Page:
Giulio Magli and Luisa Ferro with the Politecnico of Milan claim in a paper published in the Oxford Journal of Archaeology that new evidence they’ve uncovered shows that the ancient city of Alexandria in Egypt was built to align with the sun on the date that Alexander the Great was born. Instead of running parallel to the Mediterranean Sea, they say, the city’s main thoroughfare Canopic Road aligns nearly perfectly with the rising sun as it would have appeared July 20, 356 BC by the Julian calendar.
Historians and archeologists have been studying Alexandria in an attempt to locate the Macedonian king’s tomb which is believed to be in the city in a gold casket inside of a glass sarcophagus. This new research, the authors write, may help with that search.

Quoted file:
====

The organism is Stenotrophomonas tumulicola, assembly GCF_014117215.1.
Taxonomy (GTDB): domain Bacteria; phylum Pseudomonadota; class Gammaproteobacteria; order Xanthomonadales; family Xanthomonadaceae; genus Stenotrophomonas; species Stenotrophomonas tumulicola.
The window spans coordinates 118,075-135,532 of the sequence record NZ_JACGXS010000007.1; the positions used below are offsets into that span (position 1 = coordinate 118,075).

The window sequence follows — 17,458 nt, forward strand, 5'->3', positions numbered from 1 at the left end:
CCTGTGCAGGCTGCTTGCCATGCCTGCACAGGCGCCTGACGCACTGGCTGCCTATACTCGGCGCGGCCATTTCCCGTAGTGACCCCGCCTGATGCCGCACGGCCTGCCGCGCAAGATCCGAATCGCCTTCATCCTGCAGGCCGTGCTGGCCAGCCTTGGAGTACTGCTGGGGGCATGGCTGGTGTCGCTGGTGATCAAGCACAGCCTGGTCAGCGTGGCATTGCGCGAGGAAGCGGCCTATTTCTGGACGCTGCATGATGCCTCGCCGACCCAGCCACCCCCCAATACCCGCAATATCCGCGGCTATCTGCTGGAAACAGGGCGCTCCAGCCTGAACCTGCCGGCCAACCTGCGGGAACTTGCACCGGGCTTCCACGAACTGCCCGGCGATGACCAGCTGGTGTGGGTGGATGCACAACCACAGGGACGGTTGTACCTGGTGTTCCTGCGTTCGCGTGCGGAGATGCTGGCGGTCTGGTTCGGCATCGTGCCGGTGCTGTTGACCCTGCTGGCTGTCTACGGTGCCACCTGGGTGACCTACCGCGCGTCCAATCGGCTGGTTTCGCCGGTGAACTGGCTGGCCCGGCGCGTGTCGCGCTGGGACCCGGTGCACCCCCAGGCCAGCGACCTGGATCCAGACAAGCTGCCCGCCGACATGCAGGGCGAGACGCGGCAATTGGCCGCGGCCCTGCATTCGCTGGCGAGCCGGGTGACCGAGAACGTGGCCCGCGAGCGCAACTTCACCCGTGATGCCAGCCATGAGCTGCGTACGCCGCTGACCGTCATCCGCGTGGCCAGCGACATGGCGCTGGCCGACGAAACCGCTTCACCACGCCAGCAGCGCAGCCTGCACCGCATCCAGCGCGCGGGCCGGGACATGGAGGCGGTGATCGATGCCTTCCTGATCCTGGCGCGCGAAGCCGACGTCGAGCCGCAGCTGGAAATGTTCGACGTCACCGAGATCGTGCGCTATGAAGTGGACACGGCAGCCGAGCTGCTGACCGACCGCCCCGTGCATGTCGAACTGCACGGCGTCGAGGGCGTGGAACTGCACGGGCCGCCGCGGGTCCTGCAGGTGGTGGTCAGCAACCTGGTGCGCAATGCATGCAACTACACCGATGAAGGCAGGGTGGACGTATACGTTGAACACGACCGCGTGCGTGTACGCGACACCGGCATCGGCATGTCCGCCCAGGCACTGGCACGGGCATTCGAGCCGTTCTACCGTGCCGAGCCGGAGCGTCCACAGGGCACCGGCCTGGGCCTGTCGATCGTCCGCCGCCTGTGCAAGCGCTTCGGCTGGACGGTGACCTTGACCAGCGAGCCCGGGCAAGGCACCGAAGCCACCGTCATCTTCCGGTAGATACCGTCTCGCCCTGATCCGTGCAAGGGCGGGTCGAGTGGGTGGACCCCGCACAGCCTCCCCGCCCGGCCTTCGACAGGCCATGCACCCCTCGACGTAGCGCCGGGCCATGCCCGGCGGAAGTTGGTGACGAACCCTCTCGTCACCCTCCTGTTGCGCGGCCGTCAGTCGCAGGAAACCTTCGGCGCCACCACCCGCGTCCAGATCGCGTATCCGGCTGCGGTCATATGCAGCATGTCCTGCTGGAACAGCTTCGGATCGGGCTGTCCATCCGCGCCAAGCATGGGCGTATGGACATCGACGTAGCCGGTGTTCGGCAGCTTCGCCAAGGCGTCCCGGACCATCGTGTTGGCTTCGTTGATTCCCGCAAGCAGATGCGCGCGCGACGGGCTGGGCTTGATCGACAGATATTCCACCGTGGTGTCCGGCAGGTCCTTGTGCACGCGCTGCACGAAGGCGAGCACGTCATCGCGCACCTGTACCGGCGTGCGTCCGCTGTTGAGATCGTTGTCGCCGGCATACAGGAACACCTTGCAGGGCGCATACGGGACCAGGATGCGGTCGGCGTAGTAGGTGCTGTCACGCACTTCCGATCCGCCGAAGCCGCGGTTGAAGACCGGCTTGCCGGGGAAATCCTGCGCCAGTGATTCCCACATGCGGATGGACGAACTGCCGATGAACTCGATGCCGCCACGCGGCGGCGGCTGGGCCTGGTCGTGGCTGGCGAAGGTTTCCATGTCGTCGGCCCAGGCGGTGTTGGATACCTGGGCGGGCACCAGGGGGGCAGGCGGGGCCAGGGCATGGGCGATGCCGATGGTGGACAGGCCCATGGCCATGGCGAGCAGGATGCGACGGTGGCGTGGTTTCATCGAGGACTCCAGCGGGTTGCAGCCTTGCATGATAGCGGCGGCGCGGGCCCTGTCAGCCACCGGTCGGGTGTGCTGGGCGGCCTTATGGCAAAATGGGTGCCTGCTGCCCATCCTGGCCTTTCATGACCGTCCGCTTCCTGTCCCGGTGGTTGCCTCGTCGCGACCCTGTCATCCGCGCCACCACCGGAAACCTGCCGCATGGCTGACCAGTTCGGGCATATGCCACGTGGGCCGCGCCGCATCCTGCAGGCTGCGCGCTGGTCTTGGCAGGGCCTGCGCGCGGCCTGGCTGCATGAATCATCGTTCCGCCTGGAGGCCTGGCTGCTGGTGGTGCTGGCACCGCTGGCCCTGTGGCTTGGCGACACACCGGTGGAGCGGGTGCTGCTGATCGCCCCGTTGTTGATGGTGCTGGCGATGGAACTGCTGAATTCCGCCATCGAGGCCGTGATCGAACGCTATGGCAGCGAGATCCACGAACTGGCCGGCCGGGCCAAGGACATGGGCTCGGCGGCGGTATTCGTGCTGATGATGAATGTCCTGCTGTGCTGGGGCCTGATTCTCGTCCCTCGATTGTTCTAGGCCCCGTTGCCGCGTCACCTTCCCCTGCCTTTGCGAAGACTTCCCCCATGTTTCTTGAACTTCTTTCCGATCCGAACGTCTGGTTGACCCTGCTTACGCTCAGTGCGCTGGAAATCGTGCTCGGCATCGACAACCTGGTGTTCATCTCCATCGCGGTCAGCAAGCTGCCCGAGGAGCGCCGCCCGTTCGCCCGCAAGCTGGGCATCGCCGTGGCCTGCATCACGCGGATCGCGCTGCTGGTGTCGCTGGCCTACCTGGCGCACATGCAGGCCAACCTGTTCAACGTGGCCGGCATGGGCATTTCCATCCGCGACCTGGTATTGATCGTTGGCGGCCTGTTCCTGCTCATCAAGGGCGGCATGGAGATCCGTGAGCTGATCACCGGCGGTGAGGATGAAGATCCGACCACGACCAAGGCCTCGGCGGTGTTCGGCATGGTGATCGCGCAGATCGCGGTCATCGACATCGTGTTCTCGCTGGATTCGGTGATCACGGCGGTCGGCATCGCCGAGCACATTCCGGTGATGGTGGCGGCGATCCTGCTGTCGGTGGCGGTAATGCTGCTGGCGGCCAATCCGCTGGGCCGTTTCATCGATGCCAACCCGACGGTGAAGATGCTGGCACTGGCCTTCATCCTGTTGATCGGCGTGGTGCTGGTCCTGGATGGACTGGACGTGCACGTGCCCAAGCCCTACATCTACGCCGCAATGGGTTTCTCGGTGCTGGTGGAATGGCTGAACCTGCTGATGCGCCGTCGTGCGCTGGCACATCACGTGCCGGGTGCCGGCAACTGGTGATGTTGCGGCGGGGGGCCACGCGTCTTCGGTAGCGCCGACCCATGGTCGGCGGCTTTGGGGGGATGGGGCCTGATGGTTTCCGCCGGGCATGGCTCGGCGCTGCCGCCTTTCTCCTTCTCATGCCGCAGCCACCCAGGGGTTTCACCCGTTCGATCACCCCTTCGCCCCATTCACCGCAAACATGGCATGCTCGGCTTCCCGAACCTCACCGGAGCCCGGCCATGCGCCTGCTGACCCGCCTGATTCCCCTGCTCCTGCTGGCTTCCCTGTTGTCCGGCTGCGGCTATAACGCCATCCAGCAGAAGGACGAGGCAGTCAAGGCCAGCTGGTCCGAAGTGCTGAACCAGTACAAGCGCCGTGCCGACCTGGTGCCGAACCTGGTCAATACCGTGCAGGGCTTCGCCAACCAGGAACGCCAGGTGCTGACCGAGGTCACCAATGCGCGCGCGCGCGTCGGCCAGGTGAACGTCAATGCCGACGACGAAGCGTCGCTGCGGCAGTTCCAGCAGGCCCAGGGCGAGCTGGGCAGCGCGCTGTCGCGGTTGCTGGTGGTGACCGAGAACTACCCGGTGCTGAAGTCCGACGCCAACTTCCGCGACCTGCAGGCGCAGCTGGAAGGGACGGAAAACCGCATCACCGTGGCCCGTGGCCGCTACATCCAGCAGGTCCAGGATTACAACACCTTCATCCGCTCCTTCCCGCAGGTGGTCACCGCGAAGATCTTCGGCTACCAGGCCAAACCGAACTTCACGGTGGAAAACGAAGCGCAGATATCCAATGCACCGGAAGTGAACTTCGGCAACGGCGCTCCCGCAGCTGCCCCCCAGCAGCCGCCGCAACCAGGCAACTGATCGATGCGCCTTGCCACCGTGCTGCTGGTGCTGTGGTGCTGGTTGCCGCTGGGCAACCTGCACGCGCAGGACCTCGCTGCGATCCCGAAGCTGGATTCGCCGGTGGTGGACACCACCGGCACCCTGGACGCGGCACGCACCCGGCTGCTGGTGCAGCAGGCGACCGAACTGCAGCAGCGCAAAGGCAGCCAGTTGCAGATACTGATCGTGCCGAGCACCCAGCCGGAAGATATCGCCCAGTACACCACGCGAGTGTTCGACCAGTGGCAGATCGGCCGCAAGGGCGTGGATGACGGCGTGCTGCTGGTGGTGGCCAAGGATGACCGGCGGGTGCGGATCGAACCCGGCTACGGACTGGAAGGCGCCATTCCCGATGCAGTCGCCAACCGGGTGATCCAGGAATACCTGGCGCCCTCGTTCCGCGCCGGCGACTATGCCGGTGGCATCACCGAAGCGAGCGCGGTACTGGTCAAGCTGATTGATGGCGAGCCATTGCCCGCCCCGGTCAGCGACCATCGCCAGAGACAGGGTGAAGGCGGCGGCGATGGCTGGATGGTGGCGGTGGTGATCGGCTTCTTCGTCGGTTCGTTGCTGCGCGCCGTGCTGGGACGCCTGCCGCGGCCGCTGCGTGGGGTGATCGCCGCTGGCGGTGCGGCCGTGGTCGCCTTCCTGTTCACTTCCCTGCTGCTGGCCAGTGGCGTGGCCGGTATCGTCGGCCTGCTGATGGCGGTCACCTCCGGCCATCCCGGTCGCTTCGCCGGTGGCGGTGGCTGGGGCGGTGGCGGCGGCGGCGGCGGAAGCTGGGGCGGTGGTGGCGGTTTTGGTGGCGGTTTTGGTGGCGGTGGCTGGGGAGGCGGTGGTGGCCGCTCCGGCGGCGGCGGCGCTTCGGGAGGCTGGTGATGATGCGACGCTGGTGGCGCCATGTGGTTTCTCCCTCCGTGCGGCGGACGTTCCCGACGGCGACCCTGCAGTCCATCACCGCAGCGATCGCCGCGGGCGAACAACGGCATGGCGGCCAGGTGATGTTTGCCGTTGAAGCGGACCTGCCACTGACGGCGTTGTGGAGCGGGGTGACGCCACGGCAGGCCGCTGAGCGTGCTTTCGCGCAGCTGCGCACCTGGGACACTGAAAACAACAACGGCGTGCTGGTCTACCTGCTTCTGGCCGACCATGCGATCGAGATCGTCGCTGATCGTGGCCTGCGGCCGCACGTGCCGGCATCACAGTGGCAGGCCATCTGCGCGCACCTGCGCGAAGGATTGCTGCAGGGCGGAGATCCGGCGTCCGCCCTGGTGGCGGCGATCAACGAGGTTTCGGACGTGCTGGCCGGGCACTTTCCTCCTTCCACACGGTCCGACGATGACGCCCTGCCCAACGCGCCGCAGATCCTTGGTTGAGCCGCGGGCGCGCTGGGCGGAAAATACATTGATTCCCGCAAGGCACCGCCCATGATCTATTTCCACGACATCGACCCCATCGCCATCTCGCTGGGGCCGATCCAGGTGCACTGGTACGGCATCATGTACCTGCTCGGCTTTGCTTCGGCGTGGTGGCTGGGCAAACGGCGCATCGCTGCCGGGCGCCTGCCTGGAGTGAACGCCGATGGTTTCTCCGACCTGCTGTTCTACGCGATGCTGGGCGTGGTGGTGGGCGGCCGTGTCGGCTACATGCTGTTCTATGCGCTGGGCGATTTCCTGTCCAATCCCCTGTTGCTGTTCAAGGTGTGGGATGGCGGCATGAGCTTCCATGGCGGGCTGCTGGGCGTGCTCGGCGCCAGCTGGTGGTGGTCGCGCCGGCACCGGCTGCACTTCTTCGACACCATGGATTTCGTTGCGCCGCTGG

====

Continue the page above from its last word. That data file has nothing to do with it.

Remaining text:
Suspecting that Alexandria may have been built around a solar event occurring during Alexander’s lifetime, the researchers used simulation software to plot the rise of the sun for the day he was born. Doing so revealed that it rose less than half of a degree off the route of the city’s main course. They also found that the “King’s Star” Regulus, located in the head of the constellation Leo, rose in a similar alignment.
The researchers note that it was a common practice in ancient times to base architectural designs on astronomical events, pointing out that the Great Pyramid at Giza has been found to be aligned along compass points. Via Archaeoastronomers claim Alexandria was built to align with Alexander the Great’s birth date.